1.  leash
2.  Lickity stik
3.  Treat pouch
4.   toys to mouth
These are all neat and tidy in a container so that Quentin is unable to pull them into the crate and destroy them...yep...been there...done that! LOL
I remind them of the "tools" and how Q knows to sit to be released from his crate for his leash to be CALMLY put on.  But then I need to remind myself that I have practiced and I am the main caretaker.  This is my puppy and I have worked with him consistently from the moment he was in our care.  This does not mean that the others don't work or play with him.  They do, but honestly kids move on quickly and have other things to do that appeal to them more than playing recall games etc with Mom and the pup.  I have required them to participate some and have explained that if they want Quentin to behave for them the way he does with me then they need to do the work and build the bond.  Dogs that only work with one member of the household easily become confused due to inconsistencies.
Another issue is that the kids see what he does with me and assume he will do the same for them Not so.  If they have not practiced the cues and had success and rewarded Q then they can not expect that he will follow them the way he does me.  This is a frustrating aspect for me as a dog behavior consultant who wants the best for her pup.  I know that each opportunity he is allowed to practice unwanted behavior is possibly going to take double the work to undo.   But as a Mom, I can only expect so much from my teenagers and preteens and NOTHING from my toddler.  So, I am learning how to balance what they are willing to do and what they need to do.  I have to allow them to develop their relationship with Quentin in their own way too.  The beauty of this is that dogs do know what works for different people.  Talking to my kids about what they would like their relationship with Q to look like is important.  Then I can begin to help them achieve their goals one at a time.  Forcing them to do things MY way never works and pushes them away from this wonderful pup.  So, i am learning how to balance and allow and let go.  Quentn is a fantastic pup despite and maybe because of all of the differences. So.....will it not still drive me nuts when I see the kids doing something I know Q knows well with me but they have not practiced with but I am trying to let go a bit more and enjoy helping them learn how to build the relationship they choose with our new puppy.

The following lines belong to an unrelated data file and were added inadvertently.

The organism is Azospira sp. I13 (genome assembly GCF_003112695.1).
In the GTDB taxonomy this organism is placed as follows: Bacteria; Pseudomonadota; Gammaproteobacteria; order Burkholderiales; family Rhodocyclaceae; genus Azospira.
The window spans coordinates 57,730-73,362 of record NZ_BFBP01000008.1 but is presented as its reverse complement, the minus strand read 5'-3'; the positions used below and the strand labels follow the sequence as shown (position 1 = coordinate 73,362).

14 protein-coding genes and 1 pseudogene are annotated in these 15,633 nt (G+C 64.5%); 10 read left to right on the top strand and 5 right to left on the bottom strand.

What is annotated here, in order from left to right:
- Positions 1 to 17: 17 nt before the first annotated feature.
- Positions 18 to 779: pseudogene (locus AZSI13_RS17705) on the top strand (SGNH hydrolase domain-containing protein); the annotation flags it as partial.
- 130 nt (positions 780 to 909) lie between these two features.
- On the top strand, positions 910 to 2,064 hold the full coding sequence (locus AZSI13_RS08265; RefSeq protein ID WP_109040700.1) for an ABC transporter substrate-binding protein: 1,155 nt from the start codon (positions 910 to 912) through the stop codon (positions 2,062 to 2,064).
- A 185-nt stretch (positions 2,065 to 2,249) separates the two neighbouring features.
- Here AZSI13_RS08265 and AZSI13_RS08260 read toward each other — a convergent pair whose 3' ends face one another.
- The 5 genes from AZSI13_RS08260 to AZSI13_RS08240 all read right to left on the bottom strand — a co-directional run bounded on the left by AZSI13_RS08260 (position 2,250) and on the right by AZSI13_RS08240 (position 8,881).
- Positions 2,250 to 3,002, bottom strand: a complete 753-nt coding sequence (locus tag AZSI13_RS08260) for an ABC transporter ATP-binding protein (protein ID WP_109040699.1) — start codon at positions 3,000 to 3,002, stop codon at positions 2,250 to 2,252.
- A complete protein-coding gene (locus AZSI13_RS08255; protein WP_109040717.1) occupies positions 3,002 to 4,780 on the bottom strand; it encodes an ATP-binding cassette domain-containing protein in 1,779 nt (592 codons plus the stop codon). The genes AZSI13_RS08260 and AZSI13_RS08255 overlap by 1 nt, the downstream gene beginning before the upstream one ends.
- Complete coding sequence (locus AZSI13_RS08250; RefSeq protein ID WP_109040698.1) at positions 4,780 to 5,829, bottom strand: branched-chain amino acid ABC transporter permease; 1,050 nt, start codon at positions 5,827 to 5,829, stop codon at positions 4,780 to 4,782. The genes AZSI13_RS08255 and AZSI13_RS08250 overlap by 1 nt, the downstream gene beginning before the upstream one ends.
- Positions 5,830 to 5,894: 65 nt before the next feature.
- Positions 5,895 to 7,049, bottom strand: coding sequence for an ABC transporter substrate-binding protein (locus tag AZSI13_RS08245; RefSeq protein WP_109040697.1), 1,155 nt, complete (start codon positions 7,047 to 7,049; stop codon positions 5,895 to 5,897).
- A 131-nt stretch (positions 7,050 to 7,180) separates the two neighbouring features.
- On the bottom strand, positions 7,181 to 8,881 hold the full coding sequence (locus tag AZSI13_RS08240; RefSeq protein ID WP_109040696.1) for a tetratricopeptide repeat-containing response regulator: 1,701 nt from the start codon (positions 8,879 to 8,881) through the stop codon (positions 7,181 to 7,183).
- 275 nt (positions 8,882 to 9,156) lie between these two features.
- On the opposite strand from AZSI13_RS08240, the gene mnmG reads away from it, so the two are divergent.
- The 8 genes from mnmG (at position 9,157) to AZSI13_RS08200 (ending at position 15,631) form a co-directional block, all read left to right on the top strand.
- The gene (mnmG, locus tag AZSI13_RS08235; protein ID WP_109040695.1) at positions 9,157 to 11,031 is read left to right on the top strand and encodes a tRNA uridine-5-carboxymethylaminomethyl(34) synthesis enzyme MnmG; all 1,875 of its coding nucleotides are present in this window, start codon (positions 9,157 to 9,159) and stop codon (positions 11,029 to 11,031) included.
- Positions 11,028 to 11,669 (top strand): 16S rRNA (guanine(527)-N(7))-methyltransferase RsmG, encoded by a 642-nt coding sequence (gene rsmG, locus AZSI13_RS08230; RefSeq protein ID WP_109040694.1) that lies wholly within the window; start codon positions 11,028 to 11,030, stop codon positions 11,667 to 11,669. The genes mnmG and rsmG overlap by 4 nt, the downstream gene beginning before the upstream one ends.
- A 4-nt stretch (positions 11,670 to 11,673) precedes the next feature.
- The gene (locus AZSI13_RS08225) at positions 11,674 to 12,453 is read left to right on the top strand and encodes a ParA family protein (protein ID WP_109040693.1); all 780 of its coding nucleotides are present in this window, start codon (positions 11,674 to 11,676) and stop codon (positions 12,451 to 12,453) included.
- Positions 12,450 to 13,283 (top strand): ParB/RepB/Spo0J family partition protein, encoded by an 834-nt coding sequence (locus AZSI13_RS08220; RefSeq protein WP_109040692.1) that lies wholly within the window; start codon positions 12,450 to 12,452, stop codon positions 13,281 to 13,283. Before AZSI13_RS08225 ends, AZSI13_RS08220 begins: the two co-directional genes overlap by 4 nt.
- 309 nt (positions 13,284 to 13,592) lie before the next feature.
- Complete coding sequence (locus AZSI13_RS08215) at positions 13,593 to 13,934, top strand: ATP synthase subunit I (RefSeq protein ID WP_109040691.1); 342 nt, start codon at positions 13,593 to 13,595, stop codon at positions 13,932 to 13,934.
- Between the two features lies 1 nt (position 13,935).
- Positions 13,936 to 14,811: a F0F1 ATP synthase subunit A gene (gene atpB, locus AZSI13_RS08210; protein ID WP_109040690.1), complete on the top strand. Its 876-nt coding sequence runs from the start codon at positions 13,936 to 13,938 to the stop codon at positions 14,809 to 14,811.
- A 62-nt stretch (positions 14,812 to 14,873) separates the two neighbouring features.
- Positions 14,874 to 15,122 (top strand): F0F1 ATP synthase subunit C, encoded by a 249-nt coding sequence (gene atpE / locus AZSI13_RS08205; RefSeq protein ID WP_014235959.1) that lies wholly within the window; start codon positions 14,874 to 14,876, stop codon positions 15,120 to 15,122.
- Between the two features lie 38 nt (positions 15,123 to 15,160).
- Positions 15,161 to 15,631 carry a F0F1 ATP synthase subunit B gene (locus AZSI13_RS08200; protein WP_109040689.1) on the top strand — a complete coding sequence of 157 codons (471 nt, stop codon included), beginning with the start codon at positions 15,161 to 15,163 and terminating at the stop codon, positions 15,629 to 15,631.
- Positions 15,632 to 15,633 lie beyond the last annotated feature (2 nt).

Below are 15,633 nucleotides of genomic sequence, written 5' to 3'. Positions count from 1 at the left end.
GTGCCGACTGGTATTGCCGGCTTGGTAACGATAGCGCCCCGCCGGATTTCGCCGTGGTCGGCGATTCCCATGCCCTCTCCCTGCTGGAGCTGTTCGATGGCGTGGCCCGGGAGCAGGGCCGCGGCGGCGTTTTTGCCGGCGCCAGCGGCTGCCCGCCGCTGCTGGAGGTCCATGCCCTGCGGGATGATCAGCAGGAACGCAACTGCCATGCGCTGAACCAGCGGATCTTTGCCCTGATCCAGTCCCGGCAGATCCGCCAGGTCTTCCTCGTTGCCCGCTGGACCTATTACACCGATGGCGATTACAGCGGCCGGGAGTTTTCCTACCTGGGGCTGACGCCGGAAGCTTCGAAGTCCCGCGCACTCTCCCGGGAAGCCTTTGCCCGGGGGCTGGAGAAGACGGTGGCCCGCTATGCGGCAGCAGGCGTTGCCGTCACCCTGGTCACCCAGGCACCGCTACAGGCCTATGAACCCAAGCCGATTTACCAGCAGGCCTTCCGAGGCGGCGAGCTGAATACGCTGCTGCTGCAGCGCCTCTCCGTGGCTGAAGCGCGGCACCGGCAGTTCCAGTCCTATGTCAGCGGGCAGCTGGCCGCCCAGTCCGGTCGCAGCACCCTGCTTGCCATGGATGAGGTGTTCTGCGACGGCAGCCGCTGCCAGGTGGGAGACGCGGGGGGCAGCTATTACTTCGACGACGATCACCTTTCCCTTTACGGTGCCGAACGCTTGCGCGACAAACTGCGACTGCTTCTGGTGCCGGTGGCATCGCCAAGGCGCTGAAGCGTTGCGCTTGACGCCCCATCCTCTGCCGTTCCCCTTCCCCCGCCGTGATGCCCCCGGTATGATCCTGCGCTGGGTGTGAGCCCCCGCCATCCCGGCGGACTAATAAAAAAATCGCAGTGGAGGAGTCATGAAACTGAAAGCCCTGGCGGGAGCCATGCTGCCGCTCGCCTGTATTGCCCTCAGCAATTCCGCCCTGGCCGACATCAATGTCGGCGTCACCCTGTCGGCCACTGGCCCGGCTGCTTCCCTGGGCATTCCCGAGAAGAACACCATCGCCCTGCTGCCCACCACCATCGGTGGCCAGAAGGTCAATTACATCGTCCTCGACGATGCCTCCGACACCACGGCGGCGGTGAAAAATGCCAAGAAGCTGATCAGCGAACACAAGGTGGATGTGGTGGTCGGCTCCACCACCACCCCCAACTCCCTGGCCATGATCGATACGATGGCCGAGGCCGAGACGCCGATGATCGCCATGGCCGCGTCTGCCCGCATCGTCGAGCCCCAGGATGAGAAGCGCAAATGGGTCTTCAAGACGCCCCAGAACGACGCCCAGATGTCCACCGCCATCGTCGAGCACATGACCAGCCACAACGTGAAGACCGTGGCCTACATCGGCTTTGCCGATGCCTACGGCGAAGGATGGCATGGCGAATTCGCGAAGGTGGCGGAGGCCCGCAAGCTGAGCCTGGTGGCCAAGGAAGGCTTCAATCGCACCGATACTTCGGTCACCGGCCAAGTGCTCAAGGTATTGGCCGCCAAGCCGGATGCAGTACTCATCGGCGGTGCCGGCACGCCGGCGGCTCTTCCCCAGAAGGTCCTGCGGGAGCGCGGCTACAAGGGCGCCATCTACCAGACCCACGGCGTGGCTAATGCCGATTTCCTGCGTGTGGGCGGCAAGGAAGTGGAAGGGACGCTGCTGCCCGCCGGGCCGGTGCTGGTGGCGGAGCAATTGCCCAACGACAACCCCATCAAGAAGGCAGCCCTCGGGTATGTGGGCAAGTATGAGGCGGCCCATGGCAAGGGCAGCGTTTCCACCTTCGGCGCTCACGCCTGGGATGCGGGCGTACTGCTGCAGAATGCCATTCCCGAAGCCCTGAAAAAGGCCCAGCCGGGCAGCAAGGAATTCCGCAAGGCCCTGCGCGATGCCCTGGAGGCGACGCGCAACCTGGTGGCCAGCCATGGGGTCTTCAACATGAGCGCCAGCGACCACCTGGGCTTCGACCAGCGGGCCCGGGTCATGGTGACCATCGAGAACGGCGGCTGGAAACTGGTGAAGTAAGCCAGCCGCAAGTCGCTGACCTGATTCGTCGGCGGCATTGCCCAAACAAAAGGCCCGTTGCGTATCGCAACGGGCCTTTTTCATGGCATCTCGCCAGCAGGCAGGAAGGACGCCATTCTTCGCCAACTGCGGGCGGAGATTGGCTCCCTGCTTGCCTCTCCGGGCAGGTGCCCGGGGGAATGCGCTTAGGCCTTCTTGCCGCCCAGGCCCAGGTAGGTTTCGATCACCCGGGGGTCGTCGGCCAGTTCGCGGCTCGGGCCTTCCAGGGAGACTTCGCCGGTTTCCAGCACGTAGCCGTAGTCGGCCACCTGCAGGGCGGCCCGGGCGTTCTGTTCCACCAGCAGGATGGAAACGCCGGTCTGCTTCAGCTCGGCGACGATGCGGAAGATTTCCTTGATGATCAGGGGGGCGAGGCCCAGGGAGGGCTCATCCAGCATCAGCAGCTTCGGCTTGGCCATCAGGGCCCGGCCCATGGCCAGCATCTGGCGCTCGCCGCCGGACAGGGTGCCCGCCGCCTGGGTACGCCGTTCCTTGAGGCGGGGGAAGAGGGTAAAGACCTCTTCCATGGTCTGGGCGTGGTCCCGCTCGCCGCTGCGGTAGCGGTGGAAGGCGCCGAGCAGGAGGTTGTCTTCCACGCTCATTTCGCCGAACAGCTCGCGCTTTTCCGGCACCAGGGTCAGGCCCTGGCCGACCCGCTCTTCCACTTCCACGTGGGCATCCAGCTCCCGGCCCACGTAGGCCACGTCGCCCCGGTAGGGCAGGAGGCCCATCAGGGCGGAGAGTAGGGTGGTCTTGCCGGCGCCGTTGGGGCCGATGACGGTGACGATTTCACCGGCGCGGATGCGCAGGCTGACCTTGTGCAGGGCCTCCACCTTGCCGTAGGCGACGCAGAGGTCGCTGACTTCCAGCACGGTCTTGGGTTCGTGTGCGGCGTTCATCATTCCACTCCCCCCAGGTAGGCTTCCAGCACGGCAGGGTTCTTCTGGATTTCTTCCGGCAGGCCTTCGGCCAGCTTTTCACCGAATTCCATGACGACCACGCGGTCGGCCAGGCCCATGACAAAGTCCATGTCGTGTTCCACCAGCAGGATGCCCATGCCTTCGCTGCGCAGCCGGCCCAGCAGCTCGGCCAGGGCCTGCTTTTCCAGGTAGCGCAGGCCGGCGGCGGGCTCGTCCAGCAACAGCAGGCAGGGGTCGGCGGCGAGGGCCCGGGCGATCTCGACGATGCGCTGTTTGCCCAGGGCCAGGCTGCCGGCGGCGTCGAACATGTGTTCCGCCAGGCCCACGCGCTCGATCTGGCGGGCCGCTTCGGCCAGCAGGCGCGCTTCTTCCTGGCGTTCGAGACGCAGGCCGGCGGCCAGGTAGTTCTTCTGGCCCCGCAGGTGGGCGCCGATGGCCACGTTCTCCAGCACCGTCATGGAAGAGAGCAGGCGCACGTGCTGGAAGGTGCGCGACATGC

This opportunity has helped me to really relate to so many of the families I see who struggle with their dogs and kids.  Parent expectations of kids involvement needs to be a discussed and re evaluated process.   How much you include your kids and in what activities is all to be decided as a family so that the pup can succeed and the kids participate willingly.   We have set up guidelines for Quentin and when I see that they are not being followed then it is time to sit down all together and re evaluate them.  Why are they not working and where do we go from here.

Just like raising kids, raising puppies has stages and phases along with ups and downs.  It is a life long commitment and the rewards are great.  Remembering that you too are learning as your pup grows and being open to the process is the best gift you can give your pup.  I hope I never stop learning!

So, include your kids the way that is safe, and rewarding for both they and your pup.   Allow the different bonds to develop and guide them towards the individual family members interests.  Each kid may have a different level of interest in the participation of the training.  Listen and guide the interactions based on each individual keeping in mind your puppies success too.
Most of all...Keep learning and trying new fun ways to engage your pup and ENJOY!
For more great info take advantage of APDT's Train your dog month